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Longest-serving Republican in Congress Dies

On October 18, 2013, U.S. Representative Bill Young of Florida died at the age of 82. He entered Congress in 1970. In 1995, he became the chairman of the House Appropriations Committee’s panel on defense in 1995. Over his career, he has been at the center of attention for many things.

Young has long been an advocate of the armed forces and played a key role in developing the defense budget of the United States. At first, Young was passed over for the leadership position. Some thought that he would be too bipartisan after having worked in the minority for a large part of his career in Congress.

However he was offered to head the defense subcommittee and used it as a spring board to become the head of the full Appropriations Committee four years later, a position he held until 2005.

He served in the National Guard from 1948 to 1957. Young never attended college by worked his way up as an insurance executive.

Young’s political career became at the age of 29. He was the only Republican in the Florida Senate. At the age of 39, he was elected to represent the 10th district in Florida.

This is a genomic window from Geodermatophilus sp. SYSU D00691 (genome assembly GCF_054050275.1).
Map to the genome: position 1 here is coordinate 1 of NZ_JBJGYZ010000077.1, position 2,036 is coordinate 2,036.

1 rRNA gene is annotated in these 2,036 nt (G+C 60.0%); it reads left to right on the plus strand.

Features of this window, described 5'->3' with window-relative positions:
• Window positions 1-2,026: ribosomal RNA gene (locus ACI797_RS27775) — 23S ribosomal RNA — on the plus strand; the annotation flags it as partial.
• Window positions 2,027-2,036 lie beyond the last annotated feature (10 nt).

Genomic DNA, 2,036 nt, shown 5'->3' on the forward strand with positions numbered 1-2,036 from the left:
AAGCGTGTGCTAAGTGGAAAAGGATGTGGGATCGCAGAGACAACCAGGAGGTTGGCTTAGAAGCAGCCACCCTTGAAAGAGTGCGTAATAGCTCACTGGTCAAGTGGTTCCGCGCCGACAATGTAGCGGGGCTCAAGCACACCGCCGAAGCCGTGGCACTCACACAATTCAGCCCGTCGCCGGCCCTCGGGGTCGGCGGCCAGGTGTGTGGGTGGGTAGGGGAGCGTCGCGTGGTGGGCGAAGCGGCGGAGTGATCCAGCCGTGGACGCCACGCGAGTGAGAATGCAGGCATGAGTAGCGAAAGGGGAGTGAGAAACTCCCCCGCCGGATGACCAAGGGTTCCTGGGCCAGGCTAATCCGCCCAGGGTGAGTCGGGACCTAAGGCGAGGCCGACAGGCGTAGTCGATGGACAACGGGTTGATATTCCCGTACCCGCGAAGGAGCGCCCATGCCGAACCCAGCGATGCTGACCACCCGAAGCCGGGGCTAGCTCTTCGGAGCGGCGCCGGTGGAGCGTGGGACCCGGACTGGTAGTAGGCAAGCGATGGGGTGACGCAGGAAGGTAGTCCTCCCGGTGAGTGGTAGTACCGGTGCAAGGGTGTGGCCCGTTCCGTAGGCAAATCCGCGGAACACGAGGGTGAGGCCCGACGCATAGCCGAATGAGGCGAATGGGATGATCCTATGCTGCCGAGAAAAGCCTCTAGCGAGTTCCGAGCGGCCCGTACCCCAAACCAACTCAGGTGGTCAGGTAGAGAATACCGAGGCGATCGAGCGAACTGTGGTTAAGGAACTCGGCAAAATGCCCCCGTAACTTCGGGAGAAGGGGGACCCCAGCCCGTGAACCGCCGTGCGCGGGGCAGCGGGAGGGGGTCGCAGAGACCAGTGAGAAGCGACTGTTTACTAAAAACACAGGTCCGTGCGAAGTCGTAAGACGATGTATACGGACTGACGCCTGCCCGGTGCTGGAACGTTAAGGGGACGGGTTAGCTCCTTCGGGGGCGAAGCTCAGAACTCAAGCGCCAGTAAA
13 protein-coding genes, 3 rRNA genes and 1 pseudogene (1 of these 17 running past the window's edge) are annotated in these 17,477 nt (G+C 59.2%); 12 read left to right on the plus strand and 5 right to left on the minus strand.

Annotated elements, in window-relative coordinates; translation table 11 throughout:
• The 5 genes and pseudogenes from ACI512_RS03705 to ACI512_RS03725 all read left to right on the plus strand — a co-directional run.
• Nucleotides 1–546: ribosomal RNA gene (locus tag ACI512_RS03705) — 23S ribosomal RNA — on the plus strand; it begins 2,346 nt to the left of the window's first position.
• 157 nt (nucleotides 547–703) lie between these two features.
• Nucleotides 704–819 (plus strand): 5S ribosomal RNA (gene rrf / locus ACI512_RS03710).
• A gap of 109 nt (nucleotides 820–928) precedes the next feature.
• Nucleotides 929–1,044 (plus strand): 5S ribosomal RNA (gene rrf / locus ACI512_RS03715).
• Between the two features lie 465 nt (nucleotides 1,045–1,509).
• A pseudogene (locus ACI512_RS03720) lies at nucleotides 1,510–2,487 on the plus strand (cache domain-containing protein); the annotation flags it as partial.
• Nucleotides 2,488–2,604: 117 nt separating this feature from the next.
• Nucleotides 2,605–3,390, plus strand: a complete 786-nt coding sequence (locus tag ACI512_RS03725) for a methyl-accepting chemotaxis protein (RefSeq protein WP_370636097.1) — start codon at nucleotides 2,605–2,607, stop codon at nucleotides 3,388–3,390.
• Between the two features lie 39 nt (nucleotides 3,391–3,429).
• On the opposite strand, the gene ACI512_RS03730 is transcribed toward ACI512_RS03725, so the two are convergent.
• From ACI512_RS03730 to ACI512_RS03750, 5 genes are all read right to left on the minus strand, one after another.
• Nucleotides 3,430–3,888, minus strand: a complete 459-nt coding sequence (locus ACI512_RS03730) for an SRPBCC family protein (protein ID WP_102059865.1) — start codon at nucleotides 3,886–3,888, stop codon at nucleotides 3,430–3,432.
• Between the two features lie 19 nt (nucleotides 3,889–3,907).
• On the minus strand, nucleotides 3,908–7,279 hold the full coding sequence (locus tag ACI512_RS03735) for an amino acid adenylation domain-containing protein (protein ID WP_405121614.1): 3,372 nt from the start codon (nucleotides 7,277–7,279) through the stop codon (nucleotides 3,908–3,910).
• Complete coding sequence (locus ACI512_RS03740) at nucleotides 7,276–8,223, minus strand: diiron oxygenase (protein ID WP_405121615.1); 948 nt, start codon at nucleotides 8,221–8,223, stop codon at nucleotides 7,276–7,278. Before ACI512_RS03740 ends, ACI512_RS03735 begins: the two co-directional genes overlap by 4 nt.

Young has been in the middle of controversy several times over his ties to the military. However he always believed that he stood for the right thing through good times and bad ones.

He was investigated by the congressional ethics office in 2009. The office believed that he requested favors for companies that employed former staffers and the companies donated to his reelection campaigns. However, the case was eventually dropped and everyone who was investigated was exonerated.

One of the biggest controversies was during the State of the Union address in 2006. The police made his wife leave the chamber due to the fact that she had on a T-shirt that said, “Support the Troops – Defending Our Freedom.”

Young was not pleased about the treatment of his wide. He believed that this infringed on his wife’s right to freedom of speech. On the chamber floor the following day, he said, “Shame, shame”.

Shortly after, he was being scrutinized when reports came out about inadequate conditions at Walter Reed Army Medical Center. Young was familiar with the hospital, but never brought any problems to the attention of the public. He handled this issues privately with hospital staff.

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